Virginia Law Review
In her accompanying Article, "Public Research and Private Development: Patents and Technology Transfer in Government-Sponsored Research," Professor Rebecca Eisenberg suggests that federal technology transfer policies should be reexamined in light of actual experience with patented technologies. Indeed, the relationship among federal research funding, patent law, and medical innovation has become more complicated in the years since the passage of the Bayh-Dole Act. Rising health care spending despite slowing overall economic growth has fostered the development of private sector managed care, has led to cutbacks in government support for both research and clinical services, and has increased the percentage of uninsured Americans with marginal access to health care. In response to cost concerns in the private sector, dramatic changes are occurring in the way that health care is financed and delivered. Managed care is forcing the industry to integrate, consolidate, and otherwise restructure services to improve efficiency. Managed care health plans and the employers and individuals who pay their premiums are increasingly resistant to research and service expenditures that do not immediately and directly benefit them. Moreover, because expefisive technology is a perceived barrier to sustained savings, these companies are beginning to insist on evidence of effectiveness proportionate to cost as a condition of offering particular services.
At the same time, government resources seem in short supply. Public contempt for bureaucracy limits revenues (particularly in a fragile econ- omy) while deficit politics restricts borrowing. Demographics alone portend poorly for long-term cost containment. As most clearly illustrated by projections for the Medicare "trust fund," the aging of America means increasing demand for expensive health care services supported by a shrinking pool of younger, working individuals.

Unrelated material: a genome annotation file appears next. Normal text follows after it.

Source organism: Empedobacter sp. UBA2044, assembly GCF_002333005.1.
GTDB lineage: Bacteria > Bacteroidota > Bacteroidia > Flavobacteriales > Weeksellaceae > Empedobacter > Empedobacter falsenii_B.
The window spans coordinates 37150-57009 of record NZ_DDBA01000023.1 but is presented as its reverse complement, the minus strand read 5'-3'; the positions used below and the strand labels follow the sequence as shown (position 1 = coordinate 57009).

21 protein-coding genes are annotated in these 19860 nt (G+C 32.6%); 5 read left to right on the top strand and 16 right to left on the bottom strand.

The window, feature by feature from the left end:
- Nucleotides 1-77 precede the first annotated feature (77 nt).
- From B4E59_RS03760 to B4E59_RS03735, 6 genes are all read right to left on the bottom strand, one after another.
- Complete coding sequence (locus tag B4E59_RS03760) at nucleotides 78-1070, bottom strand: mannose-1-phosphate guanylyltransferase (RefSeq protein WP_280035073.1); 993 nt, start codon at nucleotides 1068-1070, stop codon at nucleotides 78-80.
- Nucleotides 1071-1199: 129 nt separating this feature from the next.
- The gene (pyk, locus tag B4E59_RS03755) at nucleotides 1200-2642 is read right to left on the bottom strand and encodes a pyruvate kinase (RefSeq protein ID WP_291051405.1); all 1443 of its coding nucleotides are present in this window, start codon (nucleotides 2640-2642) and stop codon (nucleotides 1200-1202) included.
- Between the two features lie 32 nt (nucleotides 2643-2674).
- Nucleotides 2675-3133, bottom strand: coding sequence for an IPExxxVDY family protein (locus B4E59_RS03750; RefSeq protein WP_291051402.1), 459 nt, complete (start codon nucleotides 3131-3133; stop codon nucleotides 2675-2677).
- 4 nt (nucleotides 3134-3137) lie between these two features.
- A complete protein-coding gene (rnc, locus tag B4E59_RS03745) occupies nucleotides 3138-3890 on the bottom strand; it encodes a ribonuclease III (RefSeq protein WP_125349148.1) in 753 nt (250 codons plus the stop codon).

As a result of these trends, our nation finds itself in a highly unstable climate for biomedical research and the applied technologies it generates. If the cost of the United States health care system continues to increase, a consensus may emerge that national resources available for health care are limited-and that those resources should be distributed fairly. In that case, the conventional wisdom underlying the Bayh-Dole Act-that the proliferation of new technology developed at public expense is an unqualified good -must be reassessed as well.
University of Virginia School of Law
William M. Sage,
Funding Fairness: Public Investment, Proprietary Rights and Access to Health Care Technology,
Va. L. Rev.
Available at: https://scholarship.law.tamu.edu/facscholar/1751